The shoulder season could use a public relations makeover.
Too many people think autumn is a time to stay home between summer camping and winter skiing and snowmobiling. They pack up their camping gear after Labor Day and wait for the snow to fly. But it really makes no sense.
Hunters have long known that fall is one of the best seasons to be in the woods, and not just because it’s a great time to chase critters. It’s just a great time to be outdoors.
The scorching summer heat is gone. The bugs have disappeared. The crowds have thinned, and the forest takes on an entirely different feel. On some mornings, there’s a frost on the ground like a hint of the first snowstorm. The leaves turn fiery red, orange and gold like the foliage is putting on a still-life fireworks display.
Evenings are brisk, maybe even chilly. But you know what? Adding another layer of clothes and tossing a big log on the fire feels so good after sweating all summer and wishing for cooler weather.
Mornings? No doubt they’re nippy, and sometimes even frosty. It can be hard to drag yourself out of a warm sleeping bag, but take your time. There’s plenty of daylight, and sleeping in will be rewarded by warmer temperatures when you finally roll out of the tent.
Now you’re up and wondering what to do with your day. There are plenty of options.
Trails are in prime shape for a hike or a bike ride. Trail crews work throughout the summer to cut downed trees, fix eroded sections and improve stream crossings. Those lingering snowbanks that blocked trails in late spring and early summer have melted and trickled downstream. Stream crossings are now fun little exercises in rock hopping.
But what’s really cool about fall hikes is just a different feel to the woods. The air is cool and clear. It breathes easy and makes your lungs feel a little more full of oxygen and your hiking boots a little lighter. Exertion brings warmth instead of dripping sweat.
Same goes for a mountain bike ride. When you’re not fighting the heat, it feels like you shed a few pounds or bumped up your fitness level a notch. Those grueling climbs feel less oppressive when they’re not shielded in summer heat. And the downhills feel like someone cranked up the AC as you swoop through the woods and across meadows.
Pick any other ride, from horses to ATVs, and cooler is better.
Even the scenery looks a little different. Aside from the palette of fall colors, the slanting sunlight gives the forest a warm glow instead of a blast of summer sun.
And those lakes and streams where you tossed a worm or cast a fly during a lazy summer afternoon? They often fish better in the fall because trout love cool water, and they also know winter is looming so they feed like every day is Thanksgiving.
Back at camp, when the afternoon shadows are creeping toward evening, it’s time to gather firewood and get ready for a big dinner. There’s a big pot of chili slowly simmering, and if you want to make it better, light some charcoal and make cornbread in a Dutch oven.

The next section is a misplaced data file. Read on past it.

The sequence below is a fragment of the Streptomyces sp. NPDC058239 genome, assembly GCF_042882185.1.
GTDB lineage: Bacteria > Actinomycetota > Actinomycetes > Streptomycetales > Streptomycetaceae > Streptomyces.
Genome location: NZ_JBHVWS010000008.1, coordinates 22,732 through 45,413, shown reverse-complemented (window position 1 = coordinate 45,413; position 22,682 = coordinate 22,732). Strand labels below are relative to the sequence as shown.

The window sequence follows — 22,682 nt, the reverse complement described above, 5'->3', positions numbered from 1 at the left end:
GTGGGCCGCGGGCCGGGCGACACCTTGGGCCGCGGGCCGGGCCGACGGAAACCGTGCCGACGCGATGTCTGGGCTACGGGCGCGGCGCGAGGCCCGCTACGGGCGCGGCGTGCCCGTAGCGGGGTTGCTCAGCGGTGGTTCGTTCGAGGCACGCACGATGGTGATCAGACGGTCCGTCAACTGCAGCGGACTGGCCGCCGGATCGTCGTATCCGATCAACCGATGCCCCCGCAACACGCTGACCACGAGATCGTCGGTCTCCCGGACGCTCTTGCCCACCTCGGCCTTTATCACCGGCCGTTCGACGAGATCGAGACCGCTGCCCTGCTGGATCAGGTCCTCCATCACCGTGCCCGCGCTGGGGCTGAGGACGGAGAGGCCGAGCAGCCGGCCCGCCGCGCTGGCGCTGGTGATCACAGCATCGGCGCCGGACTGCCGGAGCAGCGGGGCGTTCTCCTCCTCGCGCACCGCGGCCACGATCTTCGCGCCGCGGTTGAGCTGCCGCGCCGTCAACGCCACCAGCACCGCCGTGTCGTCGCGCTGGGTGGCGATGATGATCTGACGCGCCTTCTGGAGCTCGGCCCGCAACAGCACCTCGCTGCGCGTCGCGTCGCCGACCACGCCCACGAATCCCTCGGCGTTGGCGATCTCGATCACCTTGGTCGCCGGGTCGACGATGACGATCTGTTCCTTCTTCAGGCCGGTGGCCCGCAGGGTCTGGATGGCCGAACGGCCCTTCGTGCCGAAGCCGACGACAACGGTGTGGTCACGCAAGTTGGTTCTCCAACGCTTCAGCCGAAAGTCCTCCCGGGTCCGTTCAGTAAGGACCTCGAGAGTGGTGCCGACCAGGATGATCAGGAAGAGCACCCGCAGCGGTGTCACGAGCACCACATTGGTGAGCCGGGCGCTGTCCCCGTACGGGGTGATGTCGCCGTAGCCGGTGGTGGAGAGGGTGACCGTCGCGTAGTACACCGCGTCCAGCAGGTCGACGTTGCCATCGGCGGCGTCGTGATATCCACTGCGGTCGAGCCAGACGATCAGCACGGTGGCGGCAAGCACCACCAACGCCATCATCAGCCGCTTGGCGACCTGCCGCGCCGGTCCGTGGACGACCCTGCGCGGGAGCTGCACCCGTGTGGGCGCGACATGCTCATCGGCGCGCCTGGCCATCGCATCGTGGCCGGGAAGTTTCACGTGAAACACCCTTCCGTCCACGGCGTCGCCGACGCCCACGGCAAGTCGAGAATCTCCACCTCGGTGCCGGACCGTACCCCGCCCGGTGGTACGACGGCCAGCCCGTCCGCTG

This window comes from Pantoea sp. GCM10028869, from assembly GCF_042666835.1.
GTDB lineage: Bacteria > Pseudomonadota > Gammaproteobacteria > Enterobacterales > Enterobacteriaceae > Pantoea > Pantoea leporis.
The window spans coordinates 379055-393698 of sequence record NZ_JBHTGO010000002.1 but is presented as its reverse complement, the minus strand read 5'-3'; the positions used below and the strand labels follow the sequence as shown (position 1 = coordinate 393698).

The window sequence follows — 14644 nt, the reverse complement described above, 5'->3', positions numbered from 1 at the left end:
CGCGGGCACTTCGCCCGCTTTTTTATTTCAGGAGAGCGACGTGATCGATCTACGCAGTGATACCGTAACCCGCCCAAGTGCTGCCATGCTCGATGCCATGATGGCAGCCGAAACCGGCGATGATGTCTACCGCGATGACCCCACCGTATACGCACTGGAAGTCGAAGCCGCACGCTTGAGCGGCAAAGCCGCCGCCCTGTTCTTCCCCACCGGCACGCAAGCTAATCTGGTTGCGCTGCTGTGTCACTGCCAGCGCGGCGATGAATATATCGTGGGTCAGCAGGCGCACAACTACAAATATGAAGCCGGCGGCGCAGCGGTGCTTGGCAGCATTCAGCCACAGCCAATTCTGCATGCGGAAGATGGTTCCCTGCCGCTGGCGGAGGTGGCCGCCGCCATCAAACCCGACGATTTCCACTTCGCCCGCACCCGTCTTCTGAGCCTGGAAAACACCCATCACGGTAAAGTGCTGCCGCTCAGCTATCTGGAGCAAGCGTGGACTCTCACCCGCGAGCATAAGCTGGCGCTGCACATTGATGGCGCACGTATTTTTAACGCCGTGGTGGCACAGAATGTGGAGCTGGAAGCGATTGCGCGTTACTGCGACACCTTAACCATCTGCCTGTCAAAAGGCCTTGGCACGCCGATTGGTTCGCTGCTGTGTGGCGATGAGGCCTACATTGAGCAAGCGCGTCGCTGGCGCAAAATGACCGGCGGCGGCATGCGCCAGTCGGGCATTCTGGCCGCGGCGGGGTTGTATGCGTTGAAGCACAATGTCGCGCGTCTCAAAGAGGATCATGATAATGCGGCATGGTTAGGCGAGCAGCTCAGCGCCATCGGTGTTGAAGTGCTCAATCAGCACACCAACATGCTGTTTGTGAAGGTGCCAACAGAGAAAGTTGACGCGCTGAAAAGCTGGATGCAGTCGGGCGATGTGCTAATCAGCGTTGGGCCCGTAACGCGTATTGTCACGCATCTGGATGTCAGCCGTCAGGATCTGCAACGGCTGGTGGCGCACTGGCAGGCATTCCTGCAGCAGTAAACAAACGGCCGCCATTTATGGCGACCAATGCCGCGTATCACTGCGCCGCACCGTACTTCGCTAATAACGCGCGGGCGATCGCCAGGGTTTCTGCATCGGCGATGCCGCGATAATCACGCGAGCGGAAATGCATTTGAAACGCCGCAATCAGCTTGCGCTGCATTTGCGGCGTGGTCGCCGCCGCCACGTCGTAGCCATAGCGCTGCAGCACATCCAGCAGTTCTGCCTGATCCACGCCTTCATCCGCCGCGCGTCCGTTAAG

You’ve got plenty of time. When the sun sets behind the ridge, there are several hours between campfire time and bedtime. Finish it off with a steaming mug of hot chocolate and roast s’mores over the campfire.
When the fire burns down to coals, don’t be surprised if you start yawning a couple hours before your normal bedtime. The campfire’s dancing flames and soothing heat will make you drowsy.
Crawl into your sleeping bag with a headlamp and a book or magazine, but don’t be surprised if you doze off before you finish a chapter or article. You will sleep soundly in the cool night air.
When the morning sun peeks back over the ridge, creep out of your sleeping bag and brew a cup of coffee or make some hot chocolate. There’s another day ahead and lots more to do.
But first, rekindle the campfire and let the warm drink chase away the morning chill. Listen to the songbirds waking up and the squirrels and chipmunks chattering in the trees and ask yourself, “Why do they call this the shoulder season?”
Fall camping tips
• Pitch your tent or park your RV where there’s direct morning sun. Mornings are typically the coldest part of the day, and shady spots warm slower. Avoid camping right next to lakes and streams because colder air settles there at night.
• Have a good sleeping bag or add a fleece liner. Liners usually keep you warmer than adding a blanket over your sleeping bag.
• Check out the desert. The nights are cool, but the days usually are sunny and warm.
• Travel on roads suitable for your vehicle in any weather. You may encounter heavy rain or snow in the fall, which makes dirt roads sloppy and slick. If rain or snow are likely, camp near a paved or gravel road so you won’t get stuck.
• If the weather forecast looks iffy, camp at a state park or a place with electric hookups and bathrooms with running water. It’s a luxury to run your furnace in your RV and not have to worry about draining your batteries. A hot shower is also nice in cool weather.
• If you’re planning to camp at a Forest Service campground, call the local ranger station to make sure it’s still open. Some close after Labor Day weekend.
• Fall is hunting season, so expect to see hunters and hear gunshots. If you’re a nonhunter, it’s still safe to do your favorite outdoor activities, but wear bright colors so you’re easily recognizable.